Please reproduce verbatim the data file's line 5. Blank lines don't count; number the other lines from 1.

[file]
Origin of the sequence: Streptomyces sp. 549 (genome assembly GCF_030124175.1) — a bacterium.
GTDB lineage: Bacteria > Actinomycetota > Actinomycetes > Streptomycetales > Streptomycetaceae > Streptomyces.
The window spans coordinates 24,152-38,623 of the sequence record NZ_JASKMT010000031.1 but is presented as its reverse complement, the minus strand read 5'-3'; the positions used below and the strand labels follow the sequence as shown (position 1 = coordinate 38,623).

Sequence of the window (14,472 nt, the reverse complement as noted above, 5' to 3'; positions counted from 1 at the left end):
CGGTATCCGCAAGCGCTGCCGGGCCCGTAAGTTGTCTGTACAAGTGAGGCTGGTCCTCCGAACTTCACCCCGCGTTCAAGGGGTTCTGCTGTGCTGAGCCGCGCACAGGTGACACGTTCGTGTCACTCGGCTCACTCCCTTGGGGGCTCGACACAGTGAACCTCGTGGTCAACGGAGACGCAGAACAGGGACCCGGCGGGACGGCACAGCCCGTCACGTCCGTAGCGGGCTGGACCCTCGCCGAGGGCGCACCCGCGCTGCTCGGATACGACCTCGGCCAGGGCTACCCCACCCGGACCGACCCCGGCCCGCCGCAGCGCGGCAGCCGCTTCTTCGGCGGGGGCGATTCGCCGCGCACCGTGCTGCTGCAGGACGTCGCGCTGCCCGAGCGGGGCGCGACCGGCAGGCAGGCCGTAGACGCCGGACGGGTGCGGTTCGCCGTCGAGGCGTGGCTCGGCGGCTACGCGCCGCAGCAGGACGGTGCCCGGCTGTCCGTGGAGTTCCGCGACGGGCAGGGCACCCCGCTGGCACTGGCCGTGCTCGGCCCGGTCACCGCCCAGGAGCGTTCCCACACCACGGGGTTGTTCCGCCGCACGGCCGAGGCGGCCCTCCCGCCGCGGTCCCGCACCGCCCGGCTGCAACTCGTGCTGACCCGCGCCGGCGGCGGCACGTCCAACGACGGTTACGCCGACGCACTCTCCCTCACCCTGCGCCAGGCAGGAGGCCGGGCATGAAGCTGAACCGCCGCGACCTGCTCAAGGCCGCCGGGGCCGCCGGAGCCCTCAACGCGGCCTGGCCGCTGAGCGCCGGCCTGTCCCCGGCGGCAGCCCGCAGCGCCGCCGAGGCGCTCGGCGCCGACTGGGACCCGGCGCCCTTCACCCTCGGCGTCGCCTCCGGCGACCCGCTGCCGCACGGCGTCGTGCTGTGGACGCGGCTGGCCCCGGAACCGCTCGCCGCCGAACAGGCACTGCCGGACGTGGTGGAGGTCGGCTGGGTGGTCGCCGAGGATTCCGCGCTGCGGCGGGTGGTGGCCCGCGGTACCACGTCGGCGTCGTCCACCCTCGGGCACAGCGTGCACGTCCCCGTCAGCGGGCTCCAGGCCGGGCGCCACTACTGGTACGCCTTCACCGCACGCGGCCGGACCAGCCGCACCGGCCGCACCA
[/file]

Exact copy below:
CGGTATCCGCAAGCGCTGCCGGGCCCGTAAGTTGTCTGTACAAGTGAGGCTGGTCCTCCGAACTTCACCCCGCGTTCAAGGGGTTCTGCTGTGCTGAGCCGCGCACAGGTGACACGTTCGTGTCACTCGGCTCACTCCCTTGGGGGCTCGACACAGTGAACCTCGTGGTCAACGGAGACGCAGAACAGGGACCCGGCGGGACGGCACAGCCCGTCACGTCCGTAGCGGGCTGGACCCTCGCCGAGGGCGCACCCGCGCTGCTCGGATACGACCTCGGCCAGGGCTACCCCACCCGGACCGACCCCGGCCCGCCGCAGCGCGGCAGCCGCTTCTTCGGCGGGGGCGATTCGCCGCGCACCGTGCTGCTGCAGGACGTCGCGCTGCCCGAGCGGGGCGCGACCGGCAGGCAGGCCGTAGACGCCGGACGGGTGCGGTTCGCCGTCGAGGCGTGGCTCGGCGGCTACGCGCCGCAGCAGGACGGTGCCCGGCTGTCCGTGGAGTTCCGCGACGGGCAGGGCACCCCGCTGGCACTGGCCGTGCTCGGCCCGGTCACCGCCCAGGAGCGTTCCCACACCACGGGGTTGTTCCGCCGCACGGCCGAGGCGGCCCTCCCGCCGCGGTCCCGCACCGCCCGGCTGCAACTCGTGCTGACCCGCGCCGGCGGCGGCACGTCCAACGACGGTTACGCCGACGCACTCTCCCTCACCCTGCGCCAGGCAGGAGGCCGGGCATGAAGCTGAACCGCCGCGACCTGCTCAAGGCCGCCGGGGCCGCCGGAGCCCTCAACGCGGCCTGGCCGCTGAGCGCCGGCCTGTCCCCGGCGGCAGCCCGCAGCGCCGCCGAGGCGCTCGGCGCCGACTGGGACCCGGCGCCCTTCACCCTCGGCGTCGCCTCCGGCGACCCGCTGCCGCACGGCGTCGTGCTGTGGACGCGGCTGGCCCCGGAACCGCTCGCCGCCGAACAGGCACTGCCGGACGTGGTGGAGGTCGGCTGGGTGGTCGCCGAGGATTCCGCGCTGCGGCGGGTGGTGGCCCGCGGTACCACGTCGGCGTCGTCCACCCTCGGGCACAGCGTGCACGTCCCCGTCAGCGGGCTCCAGGCCGGGCGCCACTACTGGTACGCCTTCACCGCACGCGGCCGGACCAGCCGCACCGGCCGCACCA